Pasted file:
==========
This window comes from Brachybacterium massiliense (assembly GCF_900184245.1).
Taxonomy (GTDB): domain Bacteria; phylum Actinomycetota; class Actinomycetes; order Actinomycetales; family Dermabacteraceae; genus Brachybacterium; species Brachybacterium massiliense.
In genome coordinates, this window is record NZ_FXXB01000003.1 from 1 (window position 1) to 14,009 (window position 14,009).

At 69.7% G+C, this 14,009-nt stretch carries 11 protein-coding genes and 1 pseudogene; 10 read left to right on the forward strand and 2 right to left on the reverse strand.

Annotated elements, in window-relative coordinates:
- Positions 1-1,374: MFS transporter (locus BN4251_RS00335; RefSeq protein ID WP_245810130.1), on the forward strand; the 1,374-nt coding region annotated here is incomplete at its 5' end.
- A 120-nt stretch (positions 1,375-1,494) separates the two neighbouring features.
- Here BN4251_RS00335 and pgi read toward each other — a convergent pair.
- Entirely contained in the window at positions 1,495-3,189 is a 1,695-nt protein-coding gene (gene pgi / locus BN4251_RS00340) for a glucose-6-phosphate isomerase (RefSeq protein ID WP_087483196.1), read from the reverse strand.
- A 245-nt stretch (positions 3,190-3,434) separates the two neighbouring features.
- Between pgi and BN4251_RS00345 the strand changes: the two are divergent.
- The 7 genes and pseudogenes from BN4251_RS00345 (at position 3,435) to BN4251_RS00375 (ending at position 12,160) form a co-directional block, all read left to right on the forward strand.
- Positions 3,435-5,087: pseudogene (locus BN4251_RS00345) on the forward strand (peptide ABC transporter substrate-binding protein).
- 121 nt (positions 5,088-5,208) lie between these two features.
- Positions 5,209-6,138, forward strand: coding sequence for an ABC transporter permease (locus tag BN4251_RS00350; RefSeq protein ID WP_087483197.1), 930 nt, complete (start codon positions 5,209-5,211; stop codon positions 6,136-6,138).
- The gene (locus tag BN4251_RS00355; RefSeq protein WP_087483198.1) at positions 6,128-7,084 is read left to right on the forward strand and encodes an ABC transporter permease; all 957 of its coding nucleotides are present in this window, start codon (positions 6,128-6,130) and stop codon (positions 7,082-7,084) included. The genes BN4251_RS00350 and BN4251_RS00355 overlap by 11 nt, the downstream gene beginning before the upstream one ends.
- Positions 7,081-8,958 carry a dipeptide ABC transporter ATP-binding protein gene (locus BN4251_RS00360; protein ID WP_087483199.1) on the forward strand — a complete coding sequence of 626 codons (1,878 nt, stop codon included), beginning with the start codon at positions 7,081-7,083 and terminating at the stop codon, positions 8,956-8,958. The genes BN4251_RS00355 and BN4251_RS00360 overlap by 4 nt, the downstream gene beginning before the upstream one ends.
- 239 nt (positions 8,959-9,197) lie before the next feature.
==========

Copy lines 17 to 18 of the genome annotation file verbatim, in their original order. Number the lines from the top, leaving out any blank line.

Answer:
- Positions 7,081-8,958 carry a dipeptide ABC transporter ATP-binding protein gene (locus BN4251_RS00360; protein ID WP_087483199.1) on the forward strand — a complete coding sequence of 626 codons (1,878 nt, stop codon included), beginning with the start codon at positions 7,081-7,083 and terminating at the stop codon, positions 8,956-8,958. The genes BN4251_RS00355 and BN4251_RS00360 overlap by 4 nt, the downstream gene beginning before the upstream one ends.
- 239 nt (positions 8,959-9,197) lie before the next feature.